To become a chiropractor, one must complete a four-year program after earning their undergraduate degree.
After completing a program, one must pass the National Board of Chiropractors Examiners exam and then obtain a license to practice in their state. All states also require continuing education to maintain licensing. During the doctoral program, future chiropractors:
- Study anatomy, physiology, and other life sciences
- Make assessments under the supervision of licensed chiropractors
- Practice making spinal adjustments
What is a Massage Therapist?
Like chiropractors, massage therapists can also help with back pain. However, their approach, techniques, and training vary.
While a chiropractor focuses on fixing a misaligned spine, a massage therapist mostly focuses on healing the muscles by manipulating the body’s soft tissues. Typically, a massage therapist will use their hands to manipulate the soft tissues and muscles.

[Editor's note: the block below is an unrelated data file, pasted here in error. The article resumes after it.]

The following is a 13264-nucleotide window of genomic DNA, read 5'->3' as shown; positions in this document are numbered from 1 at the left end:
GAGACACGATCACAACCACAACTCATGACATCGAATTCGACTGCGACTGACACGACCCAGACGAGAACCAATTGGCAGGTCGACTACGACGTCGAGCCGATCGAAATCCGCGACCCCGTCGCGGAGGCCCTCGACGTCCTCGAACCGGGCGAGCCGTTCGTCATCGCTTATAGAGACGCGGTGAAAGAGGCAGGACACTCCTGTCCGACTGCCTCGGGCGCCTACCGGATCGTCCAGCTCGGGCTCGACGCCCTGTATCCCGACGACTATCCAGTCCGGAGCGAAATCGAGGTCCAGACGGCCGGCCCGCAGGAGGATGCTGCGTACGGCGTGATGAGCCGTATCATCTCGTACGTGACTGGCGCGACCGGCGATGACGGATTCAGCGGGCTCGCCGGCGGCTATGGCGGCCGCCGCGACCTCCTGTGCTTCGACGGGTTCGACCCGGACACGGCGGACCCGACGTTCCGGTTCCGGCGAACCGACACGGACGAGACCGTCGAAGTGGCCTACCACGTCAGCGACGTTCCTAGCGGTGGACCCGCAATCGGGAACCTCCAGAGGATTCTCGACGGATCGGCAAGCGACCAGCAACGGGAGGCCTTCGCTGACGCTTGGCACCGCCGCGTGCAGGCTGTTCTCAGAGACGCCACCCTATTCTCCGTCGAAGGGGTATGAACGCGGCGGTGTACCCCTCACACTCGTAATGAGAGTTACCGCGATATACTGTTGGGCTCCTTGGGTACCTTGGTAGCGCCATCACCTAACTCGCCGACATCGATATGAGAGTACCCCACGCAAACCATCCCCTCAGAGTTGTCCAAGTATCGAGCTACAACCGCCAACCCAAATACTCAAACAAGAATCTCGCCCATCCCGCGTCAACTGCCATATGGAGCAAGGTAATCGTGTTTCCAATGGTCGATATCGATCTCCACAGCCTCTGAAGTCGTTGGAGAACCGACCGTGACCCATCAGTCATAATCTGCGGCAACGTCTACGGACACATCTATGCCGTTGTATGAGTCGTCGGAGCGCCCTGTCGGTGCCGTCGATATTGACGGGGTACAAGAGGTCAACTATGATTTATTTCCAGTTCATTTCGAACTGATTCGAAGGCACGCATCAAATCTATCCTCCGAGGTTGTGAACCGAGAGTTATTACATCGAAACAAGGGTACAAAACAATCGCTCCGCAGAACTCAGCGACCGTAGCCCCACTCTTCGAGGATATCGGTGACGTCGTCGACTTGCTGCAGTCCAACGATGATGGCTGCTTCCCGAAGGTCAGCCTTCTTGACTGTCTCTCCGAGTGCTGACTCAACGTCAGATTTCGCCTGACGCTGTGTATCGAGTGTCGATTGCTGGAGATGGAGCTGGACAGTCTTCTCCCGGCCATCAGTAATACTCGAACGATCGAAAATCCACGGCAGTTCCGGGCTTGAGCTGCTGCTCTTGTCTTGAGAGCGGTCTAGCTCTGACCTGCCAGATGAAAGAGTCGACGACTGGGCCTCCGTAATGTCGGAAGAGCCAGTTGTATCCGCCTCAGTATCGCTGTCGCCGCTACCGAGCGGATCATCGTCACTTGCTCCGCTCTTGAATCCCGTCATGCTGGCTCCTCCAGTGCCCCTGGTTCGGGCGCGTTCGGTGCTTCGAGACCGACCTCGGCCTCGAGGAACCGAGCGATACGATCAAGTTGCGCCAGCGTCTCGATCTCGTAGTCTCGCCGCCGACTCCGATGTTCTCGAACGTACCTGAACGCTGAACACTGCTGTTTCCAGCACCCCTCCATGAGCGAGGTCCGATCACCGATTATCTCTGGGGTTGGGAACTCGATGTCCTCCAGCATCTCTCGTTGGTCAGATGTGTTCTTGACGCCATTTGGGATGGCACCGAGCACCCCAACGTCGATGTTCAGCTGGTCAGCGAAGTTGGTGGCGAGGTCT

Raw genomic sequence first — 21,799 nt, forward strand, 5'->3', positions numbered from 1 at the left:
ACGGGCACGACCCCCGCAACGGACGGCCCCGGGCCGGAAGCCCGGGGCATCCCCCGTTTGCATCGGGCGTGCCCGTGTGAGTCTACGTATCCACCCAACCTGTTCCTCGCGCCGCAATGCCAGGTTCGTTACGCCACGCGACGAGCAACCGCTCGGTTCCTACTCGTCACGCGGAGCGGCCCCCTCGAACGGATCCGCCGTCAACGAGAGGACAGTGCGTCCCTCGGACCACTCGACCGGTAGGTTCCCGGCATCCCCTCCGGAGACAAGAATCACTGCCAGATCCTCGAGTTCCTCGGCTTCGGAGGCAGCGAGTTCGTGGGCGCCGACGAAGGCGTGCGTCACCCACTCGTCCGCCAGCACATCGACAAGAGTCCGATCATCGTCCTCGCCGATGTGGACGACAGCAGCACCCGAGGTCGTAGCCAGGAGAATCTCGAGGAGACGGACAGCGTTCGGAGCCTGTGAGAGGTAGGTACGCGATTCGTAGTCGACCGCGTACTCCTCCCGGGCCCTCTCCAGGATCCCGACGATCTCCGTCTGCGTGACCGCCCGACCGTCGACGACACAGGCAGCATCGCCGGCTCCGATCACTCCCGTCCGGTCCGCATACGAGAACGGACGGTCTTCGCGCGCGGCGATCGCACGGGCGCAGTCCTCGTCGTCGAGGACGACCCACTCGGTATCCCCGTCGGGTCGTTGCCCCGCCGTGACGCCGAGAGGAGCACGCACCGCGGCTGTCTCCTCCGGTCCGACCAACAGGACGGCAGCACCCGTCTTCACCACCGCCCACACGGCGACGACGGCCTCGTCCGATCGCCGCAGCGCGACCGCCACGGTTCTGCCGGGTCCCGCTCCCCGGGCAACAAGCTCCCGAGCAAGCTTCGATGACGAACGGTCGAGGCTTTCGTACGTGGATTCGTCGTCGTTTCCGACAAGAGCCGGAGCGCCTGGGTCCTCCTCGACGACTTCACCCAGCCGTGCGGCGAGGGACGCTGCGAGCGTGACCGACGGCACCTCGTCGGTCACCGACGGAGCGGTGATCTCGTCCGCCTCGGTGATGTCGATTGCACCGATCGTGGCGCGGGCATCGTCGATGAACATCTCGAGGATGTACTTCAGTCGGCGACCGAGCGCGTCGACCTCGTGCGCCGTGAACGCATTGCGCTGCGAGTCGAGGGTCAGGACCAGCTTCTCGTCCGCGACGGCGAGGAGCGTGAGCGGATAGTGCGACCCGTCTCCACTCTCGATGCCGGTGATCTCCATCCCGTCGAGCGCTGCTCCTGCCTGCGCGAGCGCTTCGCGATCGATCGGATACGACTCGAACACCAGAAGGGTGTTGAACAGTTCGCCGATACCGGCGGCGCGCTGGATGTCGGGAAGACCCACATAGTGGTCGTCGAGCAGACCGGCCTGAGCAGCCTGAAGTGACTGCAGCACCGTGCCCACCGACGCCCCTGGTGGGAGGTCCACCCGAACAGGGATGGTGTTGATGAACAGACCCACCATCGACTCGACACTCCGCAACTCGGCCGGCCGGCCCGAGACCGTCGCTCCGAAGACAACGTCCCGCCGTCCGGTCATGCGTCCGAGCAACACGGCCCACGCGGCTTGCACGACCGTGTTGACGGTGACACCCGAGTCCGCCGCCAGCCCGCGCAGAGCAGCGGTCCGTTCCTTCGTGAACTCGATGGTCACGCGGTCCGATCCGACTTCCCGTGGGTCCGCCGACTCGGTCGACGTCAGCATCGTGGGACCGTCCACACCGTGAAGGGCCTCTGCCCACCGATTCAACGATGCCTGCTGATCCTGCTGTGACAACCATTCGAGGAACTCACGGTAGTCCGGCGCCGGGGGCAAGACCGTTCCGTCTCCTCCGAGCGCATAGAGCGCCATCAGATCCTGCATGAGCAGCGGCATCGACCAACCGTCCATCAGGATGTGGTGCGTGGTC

However, they may also use their forearms, elbows, knees, or fingers. In some cases, they may use special devices to promote healing, such as hot stones.
What Does a Massage Therapist Do?
Before your massage therapy appointment begins, your therapist will take a few minutes to learn about your health history. During this time, you can let them know how you’re feeling and what you’d like from the massage session.
There are several different massage approaches, and you’ll likely pick what approach you want before your appointment. While Swedish massage is the most common form of massage, there are other options available. Generally speaking, the best types of massage for back pain include:
- Swedish massage
- Myofascial massage
- Deep tissue massage
- Craniosacral massage
Education and Training for Massage Therapists
The training period to become a massage therapist is much shorter than the training period to become a chiropractor. While chiropractors need an undergraduate and doctoral degree, massage therapists don’t need either.